The Oris ChronOris Date is a cool looking watch. As any fan of the motorsports watch genre will tell you, cool is king. Does the Swiss watch bring enough style and utility to be a proper daily driver? Or should you treat it like The King of Cool treated Neile Adams and motor on to something else?
The Oris ChronOris Date emulates the 70’s style and feel of the brand’s beloved ChronOris chronographs.
When I spotted the ChronoOris in the case at JB Hudson in Minneapolis I was drawn to it the same way that I’m drawn to broken German sh*tboxes on Craigslist. The orange accents, the dial design, THAT BRACELET – the ChronOris is an uncommonly well done example of the current taste for “modern vintage” sports watches.
Slipping the ChronoOris on my wrist was revelatory. The 39mm tonneau-shaped case hits that Goldilocks ideal – juuuust right. At 78 grams and a hair over 12mm thick, the watch sits beautifully on my 8″ wrist.
The ChronoOris draws interested glances and comments from “civilians.” Much of that attention is down to the dial…
This ChronOris Date variant blends a matte black dial with a bright orange second hand and orange-tipped indices. The color’s impact is greater than you’d expect – it adds a bold pop to an otherwise reserved design. Polished hour markers with SuperLumiNova plots provide HID-like legibility day and night.
The dial has two chapter rings. The inner ring marks the seconds. The outer ring rotates. It’s an elapsed time counter, marked with an orange triangle at the 12.
The ChronOris Date’s comely dial sits under a double domed anti-reflective sapphire crystal. The crystal is recessed into the case so that the slope of the dome is perfectly matched to the slope of the tonneau case.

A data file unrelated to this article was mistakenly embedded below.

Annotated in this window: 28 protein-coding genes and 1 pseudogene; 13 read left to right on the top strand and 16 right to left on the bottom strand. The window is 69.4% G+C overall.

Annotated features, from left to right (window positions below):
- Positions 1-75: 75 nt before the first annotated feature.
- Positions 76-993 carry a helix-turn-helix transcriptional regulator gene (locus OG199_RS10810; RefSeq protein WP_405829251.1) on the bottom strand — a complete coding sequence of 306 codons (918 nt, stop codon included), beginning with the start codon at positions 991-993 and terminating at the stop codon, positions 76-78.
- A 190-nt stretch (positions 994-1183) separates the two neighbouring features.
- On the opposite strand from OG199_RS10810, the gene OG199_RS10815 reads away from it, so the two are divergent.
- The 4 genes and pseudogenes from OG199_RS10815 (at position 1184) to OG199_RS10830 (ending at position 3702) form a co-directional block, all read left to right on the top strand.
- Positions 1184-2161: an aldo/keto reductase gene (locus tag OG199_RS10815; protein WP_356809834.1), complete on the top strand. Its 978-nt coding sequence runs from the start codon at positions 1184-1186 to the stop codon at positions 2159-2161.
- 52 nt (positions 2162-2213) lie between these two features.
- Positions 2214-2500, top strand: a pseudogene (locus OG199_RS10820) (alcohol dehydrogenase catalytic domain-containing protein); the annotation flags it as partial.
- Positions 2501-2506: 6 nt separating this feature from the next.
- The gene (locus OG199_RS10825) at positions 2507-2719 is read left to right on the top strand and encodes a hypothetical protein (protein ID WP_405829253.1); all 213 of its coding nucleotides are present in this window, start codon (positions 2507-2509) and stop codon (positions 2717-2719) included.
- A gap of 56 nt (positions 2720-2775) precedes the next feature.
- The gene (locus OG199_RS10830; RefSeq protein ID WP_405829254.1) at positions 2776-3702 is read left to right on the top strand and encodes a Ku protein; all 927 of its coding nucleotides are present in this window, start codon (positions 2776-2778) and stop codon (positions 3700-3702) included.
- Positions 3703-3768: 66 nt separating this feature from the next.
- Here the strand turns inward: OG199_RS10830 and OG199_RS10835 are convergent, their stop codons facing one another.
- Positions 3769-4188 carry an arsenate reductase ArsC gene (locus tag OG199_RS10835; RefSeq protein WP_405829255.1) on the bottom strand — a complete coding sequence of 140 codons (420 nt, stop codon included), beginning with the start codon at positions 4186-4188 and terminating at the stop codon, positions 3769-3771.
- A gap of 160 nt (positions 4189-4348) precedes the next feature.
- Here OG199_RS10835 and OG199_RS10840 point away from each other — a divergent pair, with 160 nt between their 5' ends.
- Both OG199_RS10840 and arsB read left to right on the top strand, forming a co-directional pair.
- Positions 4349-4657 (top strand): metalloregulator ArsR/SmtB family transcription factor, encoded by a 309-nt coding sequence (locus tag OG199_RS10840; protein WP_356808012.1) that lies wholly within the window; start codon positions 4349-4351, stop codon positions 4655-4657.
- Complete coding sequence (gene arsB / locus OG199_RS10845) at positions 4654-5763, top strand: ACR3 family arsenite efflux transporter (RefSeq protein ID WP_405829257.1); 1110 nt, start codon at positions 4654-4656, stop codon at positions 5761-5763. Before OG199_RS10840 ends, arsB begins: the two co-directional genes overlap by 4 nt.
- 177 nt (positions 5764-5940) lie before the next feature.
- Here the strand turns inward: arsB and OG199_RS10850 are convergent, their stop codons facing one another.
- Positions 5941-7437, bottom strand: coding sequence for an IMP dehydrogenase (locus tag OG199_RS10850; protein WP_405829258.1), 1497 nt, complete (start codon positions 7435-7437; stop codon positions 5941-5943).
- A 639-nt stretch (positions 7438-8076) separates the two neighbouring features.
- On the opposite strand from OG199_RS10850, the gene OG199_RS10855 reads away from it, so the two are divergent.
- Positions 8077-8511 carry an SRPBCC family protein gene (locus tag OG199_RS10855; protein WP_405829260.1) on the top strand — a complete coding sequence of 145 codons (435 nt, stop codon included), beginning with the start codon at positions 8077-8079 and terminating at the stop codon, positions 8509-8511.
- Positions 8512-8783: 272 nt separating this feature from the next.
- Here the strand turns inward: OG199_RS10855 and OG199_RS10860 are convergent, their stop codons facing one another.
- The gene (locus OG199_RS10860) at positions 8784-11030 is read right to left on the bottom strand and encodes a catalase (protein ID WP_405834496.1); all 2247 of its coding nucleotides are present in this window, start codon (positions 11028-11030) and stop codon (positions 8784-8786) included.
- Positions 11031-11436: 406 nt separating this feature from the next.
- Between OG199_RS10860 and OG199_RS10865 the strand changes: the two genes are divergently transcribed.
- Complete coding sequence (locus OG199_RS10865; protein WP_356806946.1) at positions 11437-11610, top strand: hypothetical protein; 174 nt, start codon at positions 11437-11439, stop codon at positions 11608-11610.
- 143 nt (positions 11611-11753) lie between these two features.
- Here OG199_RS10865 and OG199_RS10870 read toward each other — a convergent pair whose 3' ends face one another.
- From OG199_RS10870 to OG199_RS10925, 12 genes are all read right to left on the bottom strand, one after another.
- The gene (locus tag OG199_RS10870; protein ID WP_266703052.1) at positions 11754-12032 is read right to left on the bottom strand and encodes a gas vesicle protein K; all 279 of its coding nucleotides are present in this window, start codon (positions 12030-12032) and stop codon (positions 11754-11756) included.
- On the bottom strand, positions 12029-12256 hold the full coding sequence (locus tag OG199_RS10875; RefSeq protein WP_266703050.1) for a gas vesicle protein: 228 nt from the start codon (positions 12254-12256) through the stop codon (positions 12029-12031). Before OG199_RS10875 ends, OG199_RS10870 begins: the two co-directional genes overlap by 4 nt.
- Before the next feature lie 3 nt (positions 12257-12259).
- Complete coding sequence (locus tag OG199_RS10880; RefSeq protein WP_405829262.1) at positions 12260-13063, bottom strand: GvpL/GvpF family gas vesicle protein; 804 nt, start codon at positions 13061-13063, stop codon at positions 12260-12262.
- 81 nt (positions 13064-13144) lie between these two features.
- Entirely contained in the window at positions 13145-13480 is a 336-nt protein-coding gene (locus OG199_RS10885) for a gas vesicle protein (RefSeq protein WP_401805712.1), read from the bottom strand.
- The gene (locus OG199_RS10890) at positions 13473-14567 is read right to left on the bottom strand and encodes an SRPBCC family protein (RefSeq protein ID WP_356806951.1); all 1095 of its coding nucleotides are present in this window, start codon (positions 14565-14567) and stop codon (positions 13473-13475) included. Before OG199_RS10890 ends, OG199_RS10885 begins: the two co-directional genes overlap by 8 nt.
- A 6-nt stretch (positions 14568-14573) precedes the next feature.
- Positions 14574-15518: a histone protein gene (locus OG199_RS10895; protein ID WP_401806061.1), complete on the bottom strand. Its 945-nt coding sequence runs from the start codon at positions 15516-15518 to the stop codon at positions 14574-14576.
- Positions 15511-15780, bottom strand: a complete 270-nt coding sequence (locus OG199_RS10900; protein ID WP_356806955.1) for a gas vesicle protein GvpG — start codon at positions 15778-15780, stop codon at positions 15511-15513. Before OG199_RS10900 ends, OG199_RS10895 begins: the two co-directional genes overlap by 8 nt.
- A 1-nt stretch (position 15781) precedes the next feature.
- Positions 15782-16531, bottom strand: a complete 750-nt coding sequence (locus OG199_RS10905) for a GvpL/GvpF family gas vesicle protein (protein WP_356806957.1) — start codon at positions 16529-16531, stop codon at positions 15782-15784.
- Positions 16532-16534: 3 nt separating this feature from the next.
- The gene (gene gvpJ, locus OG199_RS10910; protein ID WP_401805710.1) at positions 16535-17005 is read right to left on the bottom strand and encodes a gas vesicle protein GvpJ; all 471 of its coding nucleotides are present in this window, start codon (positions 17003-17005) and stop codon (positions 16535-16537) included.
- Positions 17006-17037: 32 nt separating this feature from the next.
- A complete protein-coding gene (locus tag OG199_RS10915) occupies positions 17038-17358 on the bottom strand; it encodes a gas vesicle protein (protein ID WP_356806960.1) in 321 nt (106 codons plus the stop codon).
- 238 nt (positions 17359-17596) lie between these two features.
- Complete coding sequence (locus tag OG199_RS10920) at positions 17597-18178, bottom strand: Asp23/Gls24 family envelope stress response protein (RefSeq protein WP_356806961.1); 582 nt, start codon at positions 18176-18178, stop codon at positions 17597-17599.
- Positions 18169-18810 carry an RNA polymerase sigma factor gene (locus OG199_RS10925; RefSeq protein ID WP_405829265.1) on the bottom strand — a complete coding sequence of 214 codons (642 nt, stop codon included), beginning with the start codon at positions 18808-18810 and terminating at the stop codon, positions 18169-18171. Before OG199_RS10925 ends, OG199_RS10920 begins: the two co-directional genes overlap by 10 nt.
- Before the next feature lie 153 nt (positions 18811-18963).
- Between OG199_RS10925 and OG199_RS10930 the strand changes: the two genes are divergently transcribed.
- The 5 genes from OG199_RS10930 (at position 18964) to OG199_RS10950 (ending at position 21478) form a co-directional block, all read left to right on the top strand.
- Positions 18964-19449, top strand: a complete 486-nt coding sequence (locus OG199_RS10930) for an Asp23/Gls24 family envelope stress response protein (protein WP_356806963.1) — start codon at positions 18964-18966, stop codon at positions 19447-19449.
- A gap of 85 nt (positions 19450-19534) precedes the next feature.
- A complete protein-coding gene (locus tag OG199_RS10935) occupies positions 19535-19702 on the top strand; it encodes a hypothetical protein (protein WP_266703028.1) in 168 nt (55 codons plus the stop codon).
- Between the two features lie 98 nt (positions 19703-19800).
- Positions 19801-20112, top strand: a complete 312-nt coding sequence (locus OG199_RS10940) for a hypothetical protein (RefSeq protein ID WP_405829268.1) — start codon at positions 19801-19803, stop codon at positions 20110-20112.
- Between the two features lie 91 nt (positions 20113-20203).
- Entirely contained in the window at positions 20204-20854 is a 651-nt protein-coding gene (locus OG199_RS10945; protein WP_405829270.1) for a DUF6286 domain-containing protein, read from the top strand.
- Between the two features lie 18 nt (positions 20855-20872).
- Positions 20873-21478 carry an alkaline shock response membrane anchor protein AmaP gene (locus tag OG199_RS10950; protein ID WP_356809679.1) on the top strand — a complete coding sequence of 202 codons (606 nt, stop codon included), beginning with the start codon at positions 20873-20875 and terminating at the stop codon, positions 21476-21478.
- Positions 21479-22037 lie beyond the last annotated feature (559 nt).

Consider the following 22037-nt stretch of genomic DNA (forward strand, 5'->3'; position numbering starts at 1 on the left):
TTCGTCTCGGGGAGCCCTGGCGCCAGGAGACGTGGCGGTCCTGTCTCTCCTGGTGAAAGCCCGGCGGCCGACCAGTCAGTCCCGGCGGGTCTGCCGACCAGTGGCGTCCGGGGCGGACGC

From the side, the crystal and case form a smooth and elegant line that gently drops off towards the bracelet. This form – accented by the brushed sunburst finishing on the case – makes the ChronOris Date feel both organic and vintage.
Though the Oris ChronOris is available on various leather straps, the bracelet is the star player. The links’ polished centers project a vintage Beads of Rice vibe that elevates the whole watch.
Though not quite as comfortable as the standout efforts from brands like Grand Seiko, the Oris bracelet has surprisingly thin satin-finished links. The two-button clasp offers five micro-adjustment holes, and extra links can be quickly and easily screwed in, should they be necessary.
For me to truly appreciate a watch as a daily driver, it has to use materials, finishes and forms that make it nearly transparent. In short, I want it to feel so good that I forget I’m wearing it.
Judged by that metric, Oris put down one quick lap with the ChronOris Date. The size, the shape and the finishing are perfectly judged. Like a watch from the 1960’s or 70’s, the ChronOris date feels like it was designed by a human being, rather than in the cold confines of CAD tool like SolidWorks.
The ChronOris Date is powered by a Sellita SW200-1 automatic movement. Beating at 4Hz with a 38-hour power reserve, the Swiss workhorse is nothing fancy. But it gets the job done, with a power reserve of at least a couple of days.